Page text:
The first LEED for Neighborhood Development- Platinum in NYC has been awarded to Columbia University’s plan for its 17-acre Manhattanville campus in West Harlem.
It’s also the first Platinum certification for a university campus plan nationally.
The Manhattanville campus will be built on a former industrial site and will be an energy-efficient, pedestrian-oriented community that combines local retail, culture and green space. It’s designed to create connections between the University and local communities, and between West Harlem and the revitalized Hudson River waterfront.
The campus, with 6.8 million square feet of buildings, is going up north of the main Morningside Heights campus. So far, 33 buildings have been demolished and 90% of the materials are being salvaged and recycled.
And all that work is surprisingly quiet. One of the University’s main goals is to create as little daily disturbance to the community as possible. “What strikes me is how quiet, clean and calm the construction site is,” says Isabelle Silverman of Environment Defense Fund, which works with the project on preventing air pollution. “Columbia’s Manhattanville expansion can serve as a clean construction model for other cities and universities.”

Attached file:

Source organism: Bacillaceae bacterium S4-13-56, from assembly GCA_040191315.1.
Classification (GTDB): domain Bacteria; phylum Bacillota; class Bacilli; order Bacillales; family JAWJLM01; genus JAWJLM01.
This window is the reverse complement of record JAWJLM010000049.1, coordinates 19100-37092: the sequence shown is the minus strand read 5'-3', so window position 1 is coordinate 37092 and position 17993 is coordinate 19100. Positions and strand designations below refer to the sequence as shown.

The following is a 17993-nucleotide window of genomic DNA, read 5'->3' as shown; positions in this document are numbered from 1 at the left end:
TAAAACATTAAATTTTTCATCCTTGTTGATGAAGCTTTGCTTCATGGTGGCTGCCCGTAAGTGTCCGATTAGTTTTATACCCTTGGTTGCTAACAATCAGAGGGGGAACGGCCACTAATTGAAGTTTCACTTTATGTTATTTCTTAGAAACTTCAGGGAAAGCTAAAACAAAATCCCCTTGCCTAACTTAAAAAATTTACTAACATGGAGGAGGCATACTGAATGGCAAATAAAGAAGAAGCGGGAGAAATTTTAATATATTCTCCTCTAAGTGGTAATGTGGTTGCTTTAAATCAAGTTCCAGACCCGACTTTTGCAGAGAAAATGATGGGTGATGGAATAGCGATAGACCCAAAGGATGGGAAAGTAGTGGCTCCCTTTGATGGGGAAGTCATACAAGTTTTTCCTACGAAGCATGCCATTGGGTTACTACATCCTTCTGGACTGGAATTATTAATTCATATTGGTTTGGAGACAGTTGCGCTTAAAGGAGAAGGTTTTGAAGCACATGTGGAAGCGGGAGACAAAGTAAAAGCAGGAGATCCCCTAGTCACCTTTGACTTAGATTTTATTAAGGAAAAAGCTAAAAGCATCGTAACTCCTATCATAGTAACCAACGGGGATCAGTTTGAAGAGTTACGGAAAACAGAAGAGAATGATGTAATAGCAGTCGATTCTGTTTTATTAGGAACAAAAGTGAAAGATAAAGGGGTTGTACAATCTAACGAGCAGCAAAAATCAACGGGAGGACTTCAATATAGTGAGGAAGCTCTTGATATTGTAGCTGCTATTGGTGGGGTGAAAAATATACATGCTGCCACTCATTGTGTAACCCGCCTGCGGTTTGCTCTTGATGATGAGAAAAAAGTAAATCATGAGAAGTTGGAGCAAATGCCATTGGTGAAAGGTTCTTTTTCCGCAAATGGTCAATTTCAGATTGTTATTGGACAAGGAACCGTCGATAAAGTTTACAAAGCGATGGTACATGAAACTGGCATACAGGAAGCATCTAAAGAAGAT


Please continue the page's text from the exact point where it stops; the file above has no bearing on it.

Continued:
Construction equipment have air pollution control devices and are designed to use either electricity or ultra-low sulfur diesel, which significantly reduces particulates entering the air. Trucks go through washing stations before they leave the area to limit dust in the air and angled noise barriers and blankets minimize noise.
Seven Columbia University buildings are LEED certified – five Gold and two Silver, both for new construction and renovation.
Other universities that recently received LEED-Platinum are Stanford Graduate School of Business new 360,000 square foot Knight Management Center and University of Southern California – the first for student housing.
LEED for Neighborhood Development integrates principles of smart growth, new urbanism, and green building – the first national benchmark for neighborhood design. The rating system promotes smart location and design of neighborhoods that reduce vehicle miles traveled, and communities where jobs and services are accessible by foot or public transit.
“LEED for Neighborhood Development bridges the gap between buildings and how they are connected,” says Rick Fedrizzi, president, CEO and founding chair of the US Green Building Council.
Here’s the LEED for Neighborhood Development website: